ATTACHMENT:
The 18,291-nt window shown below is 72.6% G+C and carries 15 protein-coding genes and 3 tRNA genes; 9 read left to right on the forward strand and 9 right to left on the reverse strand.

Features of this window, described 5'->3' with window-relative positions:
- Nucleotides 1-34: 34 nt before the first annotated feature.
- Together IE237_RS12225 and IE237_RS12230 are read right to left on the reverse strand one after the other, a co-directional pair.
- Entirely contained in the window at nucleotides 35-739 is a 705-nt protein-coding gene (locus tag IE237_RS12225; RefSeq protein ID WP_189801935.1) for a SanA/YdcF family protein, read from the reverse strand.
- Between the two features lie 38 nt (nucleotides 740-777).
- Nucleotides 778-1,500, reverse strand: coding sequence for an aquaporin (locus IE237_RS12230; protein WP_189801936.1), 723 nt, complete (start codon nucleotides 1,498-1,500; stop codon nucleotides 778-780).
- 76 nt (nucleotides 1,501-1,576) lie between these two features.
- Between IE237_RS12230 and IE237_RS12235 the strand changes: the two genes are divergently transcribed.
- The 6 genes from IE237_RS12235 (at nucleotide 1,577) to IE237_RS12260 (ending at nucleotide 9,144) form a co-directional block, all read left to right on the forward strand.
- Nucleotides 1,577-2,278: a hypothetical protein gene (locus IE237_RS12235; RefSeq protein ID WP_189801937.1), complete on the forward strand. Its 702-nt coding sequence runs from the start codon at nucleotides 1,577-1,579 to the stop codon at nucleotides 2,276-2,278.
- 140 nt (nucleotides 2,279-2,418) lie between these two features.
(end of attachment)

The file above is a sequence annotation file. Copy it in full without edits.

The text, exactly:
The 18,291-nt window shown below is 72.6% G+C and carries 15 protein-coding genes and 3 tRNA genes; 9 read left to right on the forward strand and 9 right to left on the reverse strand.

Features of this window, described 5'->3' with window-relative positions:
- Nucleotides 1-34: 34 nt before the first annotated feature.
- Together IE237_RS12225 and IE237_RS12230 are read right to left on the reverse strand one after the other, a co-directional pair.
- Entirely contained in the window at nucleotides 35-739 is a 705-nt protein-coding gene (locus tag IE237_RS12225; RefSeq protein ID WP_189801935.1) for a SanA/YdcF family protein, read from the reverse strand.
- Between the two features lie 38 nt (nucleotides 740-777).
- Nucleotides 778-1,500, reverse strand: coding sequence for an aquaporin (locus IE237_RS12230; protein WP_189801936.1), 723 nt, complete (start codon nucleotides 1,498-1,500; stop codon nucleotides 778-780).
- 76 nt (nucleotides 1,501-1,576) lie between these two features.
- Between IE237_RS12230 and IE237_RS12235 the strand changes: the two genes are divergently transcribed.
- The 6 genes from IE237_RS12235 (at nucleotide 1,577) to IE237_RS12260 (ending at nucleotide 9,144) form a co-directional block, all read left to right on the forward strand.
- Nucleotides 1,577-2,278: a hypothetical protein gene (locus IE237_RS12235; RefSeq protein ID WP_189801937.1), complete on the forward strand. Its 702-nt coding sequence runs from the start codon at nucleotides 1,577-1,579 to the stop codon at nucleotides 2,276-2,278.
- 140 nt (nucleotides 2,279-2,418) lie between these two features.